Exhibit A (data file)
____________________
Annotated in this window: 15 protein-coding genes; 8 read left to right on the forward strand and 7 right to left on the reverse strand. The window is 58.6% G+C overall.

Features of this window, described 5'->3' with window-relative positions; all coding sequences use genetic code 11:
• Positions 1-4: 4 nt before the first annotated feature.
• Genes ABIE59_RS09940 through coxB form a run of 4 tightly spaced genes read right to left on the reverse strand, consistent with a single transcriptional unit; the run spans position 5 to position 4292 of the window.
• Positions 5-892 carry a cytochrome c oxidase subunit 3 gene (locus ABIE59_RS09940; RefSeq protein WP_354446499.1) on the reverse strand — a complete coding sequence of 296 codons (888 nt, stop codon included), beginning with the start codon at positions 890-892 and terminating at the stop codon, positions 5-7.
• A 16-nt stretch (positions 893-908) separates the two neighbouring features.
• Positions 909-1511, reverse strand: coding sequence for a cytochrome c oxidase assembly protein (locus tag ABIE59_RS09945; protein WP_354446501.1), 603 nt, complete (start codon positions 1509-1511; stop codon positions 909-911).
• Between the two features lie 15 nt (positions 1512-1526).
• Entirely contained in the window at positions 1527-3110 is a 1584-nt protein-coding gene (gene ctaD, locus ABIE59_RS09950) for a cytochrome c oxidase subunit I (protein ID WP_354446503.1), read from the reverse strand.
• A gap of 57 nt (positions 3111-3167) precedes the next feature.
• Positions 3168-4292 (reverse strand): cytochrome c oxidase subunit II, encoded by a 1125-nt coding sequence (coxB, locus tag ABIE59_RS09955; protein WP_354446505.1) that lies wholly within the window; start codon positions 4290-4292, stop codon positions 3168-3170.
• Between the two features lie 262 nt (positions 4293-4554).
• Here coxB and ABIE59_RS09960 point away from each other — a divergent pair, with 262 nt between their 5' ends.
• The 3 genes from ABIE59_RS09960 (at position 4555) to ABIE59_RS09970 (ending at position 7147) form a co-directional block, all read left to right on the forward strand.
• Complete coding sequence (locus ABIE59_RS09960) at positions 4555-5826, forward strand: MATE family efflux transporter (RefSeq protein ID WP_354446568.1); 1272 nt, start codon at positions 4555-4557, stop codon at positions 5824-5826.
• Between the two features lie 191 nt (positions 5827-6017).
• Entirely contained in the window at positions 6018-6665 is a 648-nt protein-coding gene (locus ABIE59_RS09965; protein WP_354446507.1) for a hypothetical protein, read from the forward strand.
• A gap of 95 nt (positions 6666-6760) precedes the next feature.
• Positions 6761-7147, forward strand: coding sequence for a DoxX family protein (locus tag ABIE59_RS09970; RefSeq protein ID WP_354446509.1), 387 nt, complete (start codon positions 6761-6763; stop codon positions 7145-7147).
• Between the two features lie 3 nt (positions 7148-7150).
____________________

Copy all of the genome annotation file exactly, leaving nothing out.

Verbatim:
Annotated in this window: 15 protein-coding genes; 8 read left to right on the forward strand and 7 right to left on the reverse strand. The window is 58.6% G+C overall.

Features of this window, described 5'->3' with window-relative positions; all coding sequences use genetic code 11:
• Positions 1-4: 4 nt before the first annotated feature.
• Genes ABIE59_RS09940 through coxB form a run of 4 tightly spaced genes read right to left on the reverse strand, consistent with a single transcriptional unit; the run spans position 5 to position 4292 of the window.
• Positions 5-892 carry a cytochrome c oxidase subunit 3 gene (locus ABIE59_RS09940; RefSeq protein WP_354446499.1) on the reverse strand — a complete coding sequence of 296 codons (888 nt, stop codon included), beginning with the start codon at positions 890-892 and terminating at the stop codon, positions 5-7.
• A 16-nt stretch (positions 893-908) separates the two neighbouring features.
• Positions 909-1511, reverse strand: coding sequence for a cytochrome c oxidase assembly protein (locus tag ABIE59_RS09945; protein WP_354446501.1), 603 nt, complete (start codon positions 1509-1511; stop codon positions 909-911).
• Between the two features lie 15 nt (positions 1512-1526).
• Entirely contained in the window at positions 1527-3110 is a 1584-nt protein-coding gene (gene ctaD, locus ABIE59_RS09950) for a cytochrome c oxidase subunit I (protein ID WP_354446503.1), read from the reverse strand.
• A gap of 57 nt (positions 3111-3167) precedes the next feature.
• Positions 3168-4292 (reverse strand): cytochrome c oxidase subunit II, encoded by a 1125-nt coding sequence (coxB, locus tag ABIE59_RS09955; protein WP_354446505.1) that lies wholly within the window; start codon positions 4290-4292, stop codon positions 3168-3170.
• Between the two features lie 262 nt (positions 4293-4554).
• Here coxB and ABIE59_RS09960 point away from each other — a divergent pair, with 262 nt between their 5' ends.
• The 3 genes from ABIE59_RS09960 (at position 4555) to ABIE59_RS09970 (ending at position 7147) form a co-directional block, all read left to right on the forward strand.
• Complete coding sequence (locus ABIE59_RS09960) at positions 4555-5826, forward strand: MATE family efflux transporter (RefSeq protein ID WP_354446568.1); 1272 nt, start codon at positions 4555-4557, stop codon at positions 5824-5826.
• Between the two features lie 191 nt (positions 5827-6017).
• Entirely contained in the window at positions 6018-6665 is a 648-nt protein-coding gene (locus ABIE59_RS09965; protein WP_354446507.1) for a hypothetical protein, read from the forward strand.
• A gap of 95 nt (positions 6666-6760) precedes the next feature.
• Positions 6761-7147, forward strand: coding sequence for a DoxX family protein (locus tag ABIE59_RS09970; RefSeq protein ID WP_354446509.1), 387 nt, complete (start codon positions 6761-6763; stop codon positions 7145-7147).
• Between the two features lie 3 nt (positions 7148-7150).